Article

MicroRNA-1826 directly targets beta-catenin (CTNNB1) and MEK1 (MAP2K1) in VHL-inactivated renal cancer.

Department of Urology, San Francisco Veterans Affairs Medical Center and University of California at San Francisco, San Francisco, CA 94121, USA.
Carcinogenesis (Impact Factor: 5.27). 12/2011; 33(3):501-8. DOI: 10.1093/carcin/bgr302
Source: PubMed

ABSTRACT The aim of this project is to identify new therapeutic microRNAs (miRNAs) for von Hippel-Lindau (VHL)-inactivated renal cancer cells. We initially identified several potential miRNAs targeting CTNNB1 and MEK1 using several targets scan algorithms. Only miR-1826 was found to target CTNNB1 and MEK1. Therefore, we focused on miRNA-1826 and performed 3' untranslated region (UTR) luciferase assay, functional analyses and association study between miR-1826 expression and renal cancer patient outcomes. miR-1826 expression was significantly lower in renal cancer tissues compared with non-neoplastic areas and lower expression was significantly associated with overall shorter survival and earlier recurrence after radical nephrectomy. Following miR-1826 transfection, 3' UTR luciferase activity and protein expression of beta-catenin and MEK1 were significantly downregulated in renal cancer cells. Introduction of miR-1826 also inhibited renal cancer cell proliferation, invasion and migration. Additionally, miR-1826 promoted apoptosis and G(1) arrest in VHL-inactivated renal cancer cells. Knockdowns of CTNNB1 and MEK1 by small interfering RNAs reproduced the tumor-suppressive effect of miR-1826. Our data suggest that the miR-1826 plays an important role as a tumor suppressor by downregulating beta-catenin and MEK1 in VHL-inactivated renal cancers.

0 Followers
 · 
176 Views
  • Source
    [Show abstract] [Hide abstract]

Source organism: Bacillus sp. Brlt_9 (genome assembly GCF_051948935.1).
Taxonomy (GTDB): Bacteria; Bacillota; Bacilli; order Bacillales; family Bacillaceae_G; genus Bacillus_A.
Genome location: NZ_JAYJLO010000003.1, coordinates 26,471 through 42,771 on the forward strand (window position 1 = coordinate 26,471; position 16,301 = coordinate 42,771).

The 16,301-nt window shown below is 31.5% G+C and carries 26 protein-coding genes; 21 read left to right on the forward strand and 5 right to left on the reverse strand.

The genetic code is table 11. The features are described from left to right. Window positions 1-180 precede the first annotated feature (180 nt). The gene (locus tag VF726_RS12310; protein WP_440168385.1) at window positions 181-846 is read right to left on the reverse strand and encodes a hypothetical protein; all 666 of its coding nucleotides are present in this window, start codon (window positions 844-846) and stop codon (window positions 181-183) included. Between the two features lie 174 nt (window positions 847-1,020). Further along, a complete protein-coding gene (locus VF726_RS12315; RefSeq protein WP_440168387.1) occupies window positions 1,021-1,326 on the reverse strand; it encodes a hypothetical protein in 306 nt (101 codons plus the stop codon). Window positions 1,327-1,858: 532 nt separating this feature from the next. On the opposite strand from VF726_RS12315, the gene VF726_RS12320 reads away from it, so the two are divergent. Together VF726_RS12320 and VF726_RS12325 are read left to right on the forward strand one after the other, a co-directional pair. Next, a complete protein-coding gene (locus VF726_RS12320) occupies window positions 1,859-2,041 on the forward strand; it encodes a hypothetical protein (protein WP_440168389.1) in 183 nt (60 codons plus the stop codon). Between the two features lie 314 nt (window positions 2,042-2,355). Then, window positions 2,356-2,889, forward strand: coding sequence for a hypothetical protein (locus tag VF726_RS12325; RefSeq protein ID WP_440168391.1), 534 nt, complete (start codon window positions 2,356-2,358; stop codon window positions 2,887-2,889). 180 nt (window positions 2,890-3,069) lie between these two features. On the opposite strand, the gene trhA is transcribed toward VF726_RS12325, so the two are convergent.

ABSTRACT: Cardiovascular diseases and cancers are the leading causes of morbidity and mortality in the world. MicroRNAs (miRNAs) are short non-coding RNAs that primarily repress target mRNAs. Here, miR-24, miR-125b, miR-195, and miR-214 were selected as representative cardio-miRs that are upregulated in human heart failure. To bridge the gap between miRNA studies in cardiology and oncology, the targets and functions of these miRNAs in cardiovascular diseases and cancers will be reviewed. ACVR1B, BCL2, BIM, eNOS, FGFR3, JPH2, MEN1, MYC, p16, and ST7L are miR-24 targets that have been experimentally validated in human cells. ARID3B, BAK1, BCL2, BMPR1B, ERBB2, FGFR2, IL6R, MUC1, SITR7, Smoothened, STAT3, TET2, and TP53 are representative miR-125b targets. ACVR2A, BCL2, CCND1, E2F3, GLUT3, MYB, RAF1, VEGF, WEE1, and WNT7A are representative miR-195 targets. BCL2L2, ß-catenin, BIM, CADM1, EZH2, FGFR1, NRAS, PTEN, TP53, and TWIST1 are representative miR-214 targets. miR-125b is a good cardio-miR that protects cardiomyocytes; miR-195 is a bad cardio-miR that elicits cardiomyopathy and heart failure; miR-24 and miR-214 are bi-functional cardio-miRs. By contrast, miR-24, miR-125b, miR-195, and miR-214 function as oncogenic or tumor suppressor miRNAs in a cancer (sub)type-dependent manner. Circulating miR-24 is elevated in diabetes, breast cancer and lung cancer. Circulating miR-195 is elevated in acute myocardial infarction, breast cancer, prostate cancer and colorectal adenoma. Circulating miR-125b and miR-214 are elevated in some cancers. Cardio-miRs and onco-miRs bear some similarities in functions and circulation profiles. miRNAs regulate WNT, FGF, Hedgehog and other signaling cascades that are involved in orchestration of embryogenesis and homeostasis as well as pathogenesis of human diseases. Because circulating miRNA profiles are modulated by genetic and environmental factors and are dysregulated by genetic and epigenetic alterations in somatic cells, circulating miRNA association studies (CMASs) within several thousands of cases each for common non-cancerous diseases and major cancers are necessary for miRNA-based diagnostics.